Electricity pylons at an Eskom coal-burning power station near Sasolburg. Picture: REUTERS/SIPHIWE SIBEKO
Electricity pylons at an Eskom coal-burning power station near Sasolburg. Picture: REUTERS/SIPHIWE SIBEKO

In his speech to the nation recently, President Cyril Ramaphosa urged companies not to declare force majeure on suppliers as a result of the Covid-19 crisis. So why is Eskom being allowed to declare force majeure on its contracts with suppliers of wind and solar power, just so that the utility can continue to run its own dirty coal-fired power stations?

Research has shown that the regions surrounding Eskom’s and Sasol’s highveld plants are among the most heavily polluted on the planet. Related research has shown that PM2.5 pollution, the type emitted by both, is a serious contributor to respiratory diseases and death.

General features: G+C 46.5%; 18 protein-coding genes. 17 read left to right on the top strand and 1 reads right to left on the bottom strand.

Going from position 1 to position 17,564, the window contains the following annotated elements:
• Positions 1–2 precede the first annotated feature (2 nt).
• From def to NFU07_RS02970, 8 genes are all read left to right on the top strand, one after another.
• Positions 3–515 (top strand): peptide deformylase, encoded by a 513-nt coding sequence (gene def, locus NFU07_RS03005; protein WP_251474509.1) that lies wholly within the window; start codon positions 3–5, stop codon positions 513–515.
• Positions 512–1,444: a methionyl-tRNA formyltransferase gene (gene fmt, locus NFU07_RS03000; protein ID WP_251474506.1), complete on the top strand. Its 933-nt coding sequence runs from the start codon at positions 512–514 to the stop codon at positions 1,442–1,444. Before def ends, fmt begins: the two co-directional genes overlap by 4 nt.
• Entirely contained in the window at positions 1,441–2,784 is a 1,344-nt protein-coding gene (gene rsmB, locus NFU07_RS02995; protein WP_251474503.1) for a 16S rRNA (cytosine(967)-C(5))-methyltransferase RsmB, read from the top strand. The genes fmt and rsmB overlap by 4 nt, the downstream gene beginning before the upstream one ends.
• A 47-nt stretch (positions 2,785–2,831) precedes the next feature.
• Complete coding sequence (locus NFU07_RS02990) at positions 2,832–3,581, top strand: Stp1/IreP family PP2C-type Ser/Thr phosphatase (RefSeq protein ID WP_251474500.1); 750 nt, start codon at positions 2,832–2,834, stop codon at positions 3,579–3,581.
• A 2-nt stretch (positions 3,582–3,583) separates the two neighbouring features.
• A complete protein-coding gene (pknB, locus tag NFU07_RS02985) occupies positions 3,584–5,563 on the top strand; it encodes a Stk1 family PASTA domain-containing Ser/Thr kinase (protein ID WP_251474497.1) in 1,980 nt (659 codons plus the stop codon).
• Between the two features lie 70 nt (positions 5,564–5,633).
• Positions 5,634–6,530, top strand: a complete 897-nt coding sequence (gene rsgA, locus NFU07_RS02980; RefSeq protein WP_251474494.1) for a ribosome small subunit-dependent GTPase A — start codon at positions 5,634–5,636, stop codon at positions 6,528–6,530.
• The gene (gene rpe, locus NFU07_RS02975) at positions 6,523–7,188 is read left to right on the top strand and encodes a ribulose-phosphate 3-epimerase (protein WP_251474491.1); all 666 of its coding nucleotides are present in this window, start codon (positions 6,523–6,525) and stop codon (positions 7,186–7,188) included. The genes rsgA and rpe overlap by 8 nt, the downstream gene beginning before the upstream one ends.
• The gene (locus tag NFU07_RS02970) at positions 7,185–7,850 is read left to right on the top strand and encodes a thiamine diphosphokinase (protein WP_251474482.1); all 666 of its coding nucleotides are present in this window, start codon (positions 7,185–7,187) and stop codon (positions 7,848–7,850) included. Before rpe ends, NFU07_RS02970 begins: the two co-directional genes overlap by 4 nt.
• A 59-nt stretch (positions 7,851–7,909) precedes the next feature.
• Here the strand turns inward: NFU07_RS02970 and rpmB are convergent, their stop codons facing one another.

Research on the US Covid-19 experience, published by the Harvard TH Chan School of Public Health last week, showed people living in highly polluted areas had a higher chance of dying from the virus than those living in more pristine areas. No doubt SA research would show the same pattern. The poor mineworkers driven by their union leaders to produce coal at close quarters for Eskom and Sasol would be doubly or trebly endangered.

Maybe it’s time mineral & energy resources minister Gwede Mantashe and his union cronies were charged with attempted murder for dragging their feet on implementing renewable energy projects. The department of environmental affairs should also be in the dock for recently doubling the already high limits of sulphur dioxide — another pollutant toxic to SA lungs — that Eskom and Sasol are allowed to emit.

Of course, our other significant sources of lung-debilitating air pollution are the petrol and diesel-powered vehicles we drive. With crude oil prices at record lows, now should be the time for Sasol to be closed and for fuel taxes to be hiked to fill the fiscus and discourage driving. Former South African Elon Musk should be encouraged to build his Tesla electric vehicles in SA both for local use and export. In the meantime, the punitive 20% import duty on electric vehicles should be replaced with incentives to discard old gas guzzlers.

Brian Paxton 
Claremont

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